By Ikeugonna Eleke
Constitutional Lawyer and human rights Activist, Chief Mike Ozekhome, has described as laughable claims that Nigeria is indivisible, saying those with such views should better learn from the breakaway Republic of Russia, Ukraine Central Asia, among others.
Ozekhome was in Anambra as guest lecturer at the 11th Zik Lecture Series held at Nnamdi Azikiwe University, Awka, in honour of former president of Nigeria, Dr Nnamdi Azikiwe.
Ozekhome, speaking about the perceived indivisibility of Nigeria regretted that successive leaderships had taken the nation’s unity, indivisibility and indissolubility for granted, stressing that the indices that guaranteed unity must be nurtured.
He said: ‘I heartily guffaw at times when I hear Nigerian leaders mouth moral platitudes and ineffective liberal disquisitions about the indivisibility and indissolubility of Nigeria.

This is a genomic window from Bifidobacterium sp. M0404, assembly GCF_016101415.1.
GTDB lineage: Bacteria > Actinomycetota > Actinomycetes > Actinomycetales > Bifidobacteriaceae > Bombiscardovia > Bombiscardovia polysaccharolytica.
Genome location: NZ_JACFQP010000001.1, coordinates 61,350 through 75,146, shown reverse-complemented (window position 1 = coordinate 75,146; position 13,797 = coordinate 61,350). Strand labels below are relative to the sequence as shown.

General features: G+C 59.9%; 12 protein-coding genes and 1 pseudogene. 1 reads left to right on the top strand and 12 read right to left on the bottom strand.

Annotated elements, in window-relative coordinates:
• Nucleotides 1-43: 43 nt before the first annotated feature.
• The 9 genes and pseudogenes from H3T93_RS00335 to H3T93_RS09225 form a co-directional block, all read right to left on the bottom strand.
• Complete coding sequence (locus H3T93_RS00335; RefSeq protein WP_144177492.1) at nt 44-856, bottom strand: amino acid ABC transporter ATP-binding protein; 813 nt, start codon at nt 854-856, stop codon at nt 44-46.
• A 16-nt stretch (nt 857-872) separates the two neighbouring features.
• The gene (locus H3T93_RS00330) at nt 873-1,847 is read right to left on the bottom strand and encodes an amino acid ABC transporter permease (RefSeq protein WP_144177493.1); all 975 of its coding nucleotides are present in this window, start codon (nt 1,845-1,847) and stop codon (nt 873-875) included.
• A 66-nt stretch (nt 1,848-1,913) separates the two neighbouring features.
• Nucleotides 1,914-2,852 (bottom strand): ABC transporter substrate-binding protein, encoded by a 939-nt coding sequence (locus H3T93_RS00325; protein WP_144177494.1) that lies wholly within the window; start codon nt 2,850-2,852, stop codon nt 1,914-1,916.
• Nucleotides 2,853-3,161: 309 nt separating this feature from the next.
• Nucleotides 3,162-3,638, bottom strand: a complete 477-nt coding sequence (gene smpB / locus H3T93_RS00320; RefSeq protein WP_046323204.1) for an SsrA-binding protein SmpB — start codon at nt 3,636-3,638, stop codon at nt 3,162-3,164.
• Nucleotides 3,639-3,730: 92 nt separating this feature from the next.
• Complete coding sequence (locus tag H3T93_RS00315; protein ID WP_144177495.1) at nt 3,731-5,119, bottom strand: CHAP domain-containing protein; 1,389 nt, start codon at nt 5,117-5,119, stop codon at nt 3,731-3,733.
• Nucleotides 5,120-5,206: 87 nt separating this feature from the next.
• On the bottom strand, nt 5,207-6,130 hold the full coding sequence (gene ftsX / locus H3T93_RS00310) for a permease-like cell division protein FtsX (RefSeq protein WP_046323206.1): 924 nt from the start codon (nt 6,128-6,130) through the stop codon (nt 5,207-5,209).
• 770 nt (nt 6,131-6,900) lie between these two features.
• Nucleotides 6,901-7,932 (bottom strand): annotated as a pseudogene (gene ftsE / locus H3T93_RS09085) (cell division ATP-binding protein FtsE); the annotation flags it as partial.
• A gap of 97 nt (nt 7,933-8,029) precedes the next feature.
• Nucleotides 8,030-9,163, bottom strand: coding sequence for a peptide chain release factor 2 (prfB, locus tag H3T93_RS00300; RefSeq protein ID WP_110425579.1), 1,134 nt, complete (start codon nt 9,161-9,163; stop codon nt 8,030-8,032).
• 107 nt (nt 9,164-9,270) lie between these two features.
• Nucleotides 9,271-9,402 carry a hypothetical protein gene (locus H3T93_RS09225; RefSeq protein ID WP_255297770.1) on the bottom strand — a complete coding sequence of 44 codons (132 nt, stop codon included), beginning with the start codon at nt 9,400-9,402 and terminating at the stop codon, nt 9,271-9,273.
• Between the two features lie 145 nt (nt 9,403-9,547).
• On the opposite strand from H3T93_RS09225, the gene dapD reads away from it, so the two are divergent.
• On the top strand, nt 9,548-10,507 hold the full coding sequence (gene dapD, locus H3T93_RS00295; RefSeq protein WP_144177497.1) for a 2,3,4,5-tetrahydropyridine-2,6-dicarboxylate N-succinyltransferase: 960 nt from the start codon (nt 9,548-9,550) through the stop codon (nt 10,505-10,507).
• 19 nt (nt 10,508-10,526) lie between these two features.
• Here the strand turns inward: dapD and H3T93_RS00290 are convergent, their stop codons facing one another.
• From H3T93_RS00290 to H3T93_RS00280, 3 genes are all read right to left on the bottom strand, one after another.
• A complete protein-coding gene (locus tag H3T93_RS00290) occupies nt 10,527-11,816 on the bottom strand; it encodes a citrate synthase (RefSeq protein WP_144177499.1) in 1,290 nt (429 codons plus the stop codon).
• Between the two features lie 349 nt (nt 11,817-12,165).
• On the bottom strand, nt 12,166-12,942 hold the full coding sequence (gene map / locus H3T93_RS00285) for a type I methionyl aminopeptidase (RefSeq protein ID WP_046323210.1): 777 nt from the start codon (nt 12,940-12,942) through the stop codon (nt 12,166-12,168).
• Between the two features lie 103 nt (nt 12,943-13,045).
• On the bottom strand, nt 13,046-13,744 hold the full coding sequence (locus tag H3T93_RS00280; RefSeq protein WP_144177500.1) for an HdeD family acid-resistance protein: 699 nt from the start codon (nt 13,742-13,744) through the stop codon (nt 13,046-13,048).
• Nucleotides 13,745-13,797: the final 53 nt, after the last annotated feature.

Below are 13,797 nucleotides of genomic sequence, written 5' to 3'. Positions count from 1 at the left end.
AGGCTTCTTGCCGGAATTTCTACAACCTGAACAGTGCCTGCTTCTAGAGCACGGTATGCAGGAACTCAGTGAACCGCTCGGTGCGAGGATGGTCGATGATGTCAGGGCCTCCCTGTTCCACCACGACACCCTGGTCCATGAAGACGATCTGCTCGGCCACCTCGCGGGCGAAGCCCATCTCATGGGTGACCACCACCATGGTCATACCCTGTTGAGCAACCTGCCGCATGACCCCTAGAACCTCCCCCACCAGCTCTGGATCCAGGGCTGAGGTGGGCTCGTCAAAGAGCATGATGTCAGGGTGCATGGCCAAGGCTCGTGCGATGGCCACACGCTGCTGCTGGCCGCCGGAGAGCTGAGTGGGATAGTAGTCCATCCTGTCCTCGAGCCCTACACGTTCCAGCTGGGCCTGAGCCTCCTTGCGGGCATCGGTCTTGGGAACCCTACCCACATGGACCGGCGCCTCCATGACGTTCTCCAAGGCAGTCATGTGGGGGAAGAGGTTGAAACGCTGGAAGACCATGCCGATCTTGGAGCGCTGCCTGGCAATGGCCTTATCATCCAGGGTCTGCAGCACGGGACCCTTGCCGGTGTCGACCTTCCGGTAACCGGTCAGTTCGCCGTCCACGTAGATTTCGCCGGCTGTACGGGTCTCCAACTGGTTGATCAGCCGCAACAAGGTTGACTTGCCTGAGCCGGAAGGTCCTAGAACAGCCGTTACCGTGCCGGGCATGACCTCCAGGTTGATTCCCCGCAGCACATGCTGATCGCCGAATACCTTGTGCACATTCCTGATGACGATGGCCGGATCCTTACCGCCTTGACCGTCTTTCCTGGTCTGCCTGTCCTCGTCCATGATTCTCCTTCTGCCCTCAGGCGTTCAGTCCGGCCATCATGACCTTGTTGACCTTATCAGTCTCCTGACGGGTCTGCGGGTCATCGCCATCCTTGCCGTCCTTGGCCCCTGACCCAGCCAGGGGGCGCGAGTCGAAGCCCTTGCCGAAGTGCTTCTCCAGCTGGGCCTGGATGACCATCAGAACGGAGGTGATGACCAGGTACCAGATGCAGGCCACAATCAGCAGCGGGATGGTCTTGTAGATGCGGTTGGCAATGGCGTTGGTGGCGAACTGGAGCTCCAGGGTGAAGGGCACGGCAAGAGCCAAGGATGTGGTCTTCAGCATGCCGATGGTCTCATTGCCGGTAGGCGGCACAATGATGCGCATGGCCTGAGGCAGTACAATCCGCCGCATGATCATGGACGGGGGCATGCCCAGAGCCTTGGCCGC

‘I roar with laughter because old Russia made the same historical mistake. It was forced to dissolve on December 26, 1991.’
The fiery lawyer said that Nigeria’s trouble was squarely leadership failure, adding that followership constituted another major, outstanding challenge confronting the nation.
He canvassed for total scrapping of what he termed 360 behemoth lower green chambers of House of Representatives as one of the panacea to Nigeria’s problems, while advocating that 109 senators would be left to represent the country.
Speaking on the detained leader of the Indigenous People of Biafra (IPOB), Nnamdi Kanu, Ozekhome called for his immediate release, insisting that his protracted detention would further aggravate the insecurity in the Southeast.
‘Nnamdi Kanu is not a separatist; he is fighting a self determination cause which is globally recognized. IPOB didn’t start violent; it was peaceful until September 14 when the army invaded Kanu’s home.
‘Let me seize this opportunity to beg Mr. President on bended knees without prejudice to release Nnamdi Kanu. We’re not saying he should subvert justice. What will bring peace to the region is not his continued detention,’ he added.